Matching Items (2)

An Intervention Manual for Implementing Water Savings Design Strategies for Community Food Hubs: A Case Study of the IRC Aquaponics Incubator

Description

The International Rescue Committee (IRC) is a non-profit organization that prides itself in “responding to the world’s worst humanitarian crises”. Through its New Roots program, IRC is using an aquaponics

The International Rescue Committee (IRC) is a non-profit organization that prides itself in “responding to the world’s worst humanitarian crises”. Through its New Roots program, IRC is using an aquaponics urban garden incubator site “to train refugee farmers in aquaponics agriculture and good business practices in the United States.” The site is an example of the conversion of brownfield into “healthfields” and sustainability and resilience initiatives including the Year of Healthy Communities Program-2017, the Maricopa County Food Systems Coalition, and other community health initiatives that involve major partners including the City of Phoenix.

Entering into the next development phase, IRC wants the site to be an opportunity for demonstrating some of the most innovative approaches to water reuse while contributing to a sustainable food network in the neighborhood and in the Phoenix Metropolitan Area. One component created to support this goal is an intervention manual identifying water-sensitive design strategies and ways to scale or transfer to other IRC sites. As such, my project identified and framed guidelines for the selected strategies to use in addition to steps for scaling, transferring, and creating a “location” where all of this information could be held for future reference. The manual content was created around each strategy which included identifying general legal practices in Phoenix related to each strategy, defining key terminologies, detailing water budgets, and research gaps to overcome.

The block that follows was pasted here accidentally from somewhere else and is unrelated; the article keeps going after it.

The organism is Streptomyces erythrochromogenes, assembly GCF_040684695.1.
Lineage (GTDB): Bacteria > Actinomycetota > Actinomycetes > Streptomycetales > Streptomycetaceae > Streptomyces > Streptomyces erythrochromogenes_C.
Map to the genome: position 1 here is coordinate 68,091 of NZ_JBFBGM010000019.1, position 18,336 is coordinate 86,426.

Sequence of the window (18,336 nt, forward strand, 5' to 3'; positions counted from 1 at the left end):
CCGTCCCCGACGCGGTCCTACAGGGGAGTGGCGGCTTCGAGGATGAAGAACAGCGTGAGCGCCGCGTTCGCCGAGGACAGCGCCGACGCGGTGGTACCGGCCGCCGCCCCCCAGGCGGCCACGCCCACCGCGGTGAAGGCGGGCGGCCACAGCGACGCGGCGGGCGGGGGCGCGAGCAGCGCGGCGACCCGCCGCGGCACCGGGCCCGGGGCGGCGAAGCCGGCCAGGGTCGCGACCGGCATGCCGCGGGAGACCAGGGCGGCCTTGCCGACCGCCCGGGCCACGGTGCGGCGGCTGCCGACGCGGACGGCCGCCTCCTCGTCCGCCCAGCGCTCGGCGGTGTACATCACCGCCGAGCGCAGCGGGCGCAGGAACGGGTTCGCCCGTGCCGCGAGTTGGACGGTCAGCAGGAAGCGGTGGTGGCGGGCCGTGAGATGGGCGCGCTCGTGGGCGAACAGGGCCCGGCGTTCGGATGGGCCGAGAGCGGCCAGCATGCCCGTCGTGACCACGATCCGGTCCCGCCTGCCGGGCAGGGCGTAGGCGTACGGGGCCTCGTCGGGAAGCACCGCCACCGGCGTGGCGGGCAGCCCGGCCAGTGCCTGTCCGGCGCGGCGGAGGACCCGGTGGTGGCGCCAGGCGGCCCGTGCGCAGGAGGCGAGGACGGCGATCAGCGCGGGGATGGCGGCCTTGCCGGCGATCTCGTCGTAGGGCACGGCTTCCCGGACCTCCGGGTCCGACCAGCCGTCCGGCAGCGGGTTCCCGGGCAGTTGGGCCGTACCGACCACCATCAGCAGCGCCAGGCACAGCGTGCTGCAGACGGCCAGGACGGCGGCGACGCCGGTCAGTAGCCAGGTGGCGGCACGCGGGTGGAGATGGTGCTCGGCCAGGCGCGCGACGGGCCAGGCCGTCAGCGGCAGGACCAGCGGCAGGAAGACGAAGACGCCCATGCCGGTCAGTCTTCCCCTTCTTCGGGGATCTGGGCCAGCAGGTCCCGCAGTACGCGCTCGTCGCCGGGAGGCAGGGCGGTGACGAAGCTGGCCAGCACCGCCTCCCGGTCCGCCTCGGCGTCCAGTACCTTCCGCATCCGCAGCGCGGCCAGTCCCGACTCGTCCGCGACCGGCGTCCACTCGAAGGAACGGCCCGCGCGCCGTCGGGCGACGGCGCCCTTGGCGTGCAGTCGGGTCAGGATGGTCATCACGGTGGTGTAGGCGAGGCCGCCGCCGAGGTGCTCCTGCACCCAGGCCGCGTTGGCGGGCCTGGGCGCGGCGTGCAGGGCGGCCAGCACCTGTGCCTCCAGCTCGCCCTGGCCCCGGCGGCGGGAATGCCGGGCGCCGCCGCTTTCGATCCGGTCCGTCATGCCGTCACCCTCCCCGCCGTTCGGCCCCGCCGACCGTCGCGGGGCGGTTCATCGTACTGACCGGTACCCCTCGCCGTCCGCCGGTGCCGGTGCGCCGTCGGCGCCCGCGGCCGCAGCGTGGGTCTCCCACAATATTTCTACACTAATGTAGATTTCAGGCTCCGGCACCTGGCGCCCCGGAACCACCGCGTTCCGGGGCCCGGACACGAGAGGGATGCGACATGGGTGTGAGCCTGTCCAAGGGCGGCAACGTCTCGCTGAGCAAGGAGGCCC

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Date Created
  • 2017-04-28

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Food deserts, food hubs, and farmers markets in Arizona: an analysis of proximity and potential for increasing food access

Description

Food deserts are defined as regions with low average income, low accessibility to grocery stores, and high adverse health outcomes. Food deserts have thus become an important area of public

Food deserts are defined as regions with low average income, low accessibility to grocery stores, and high adverse health outcomes. Food deserts have thus become an important area of public health research, and many actions are being taken across the country to "solve" the variety of problems food deserts represent. Despite the many solutions promoted to improve food security, healthy food access, and health outcomes among individuals living in food desert areas, not all activities have been critically assessed for their potential for sustained impact. Further, little research has been conducted in the state of Arizona regarding food-related ‘assets’ available to employ in solutions to food desert problems. This analysis gives a glimpse into the complex nature of food deserts, which are impacted by a variety of factors, from economics to public policy to culture. It further provides a current assessment of available assets for potential use in ameliorating the negative impacts of food deserts on Arizona citizens. A graphical asset mapping analysis offers specific consideration of farmers markets and food hubs to possibly aid food deserts in the state.

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Date Created
  • 2015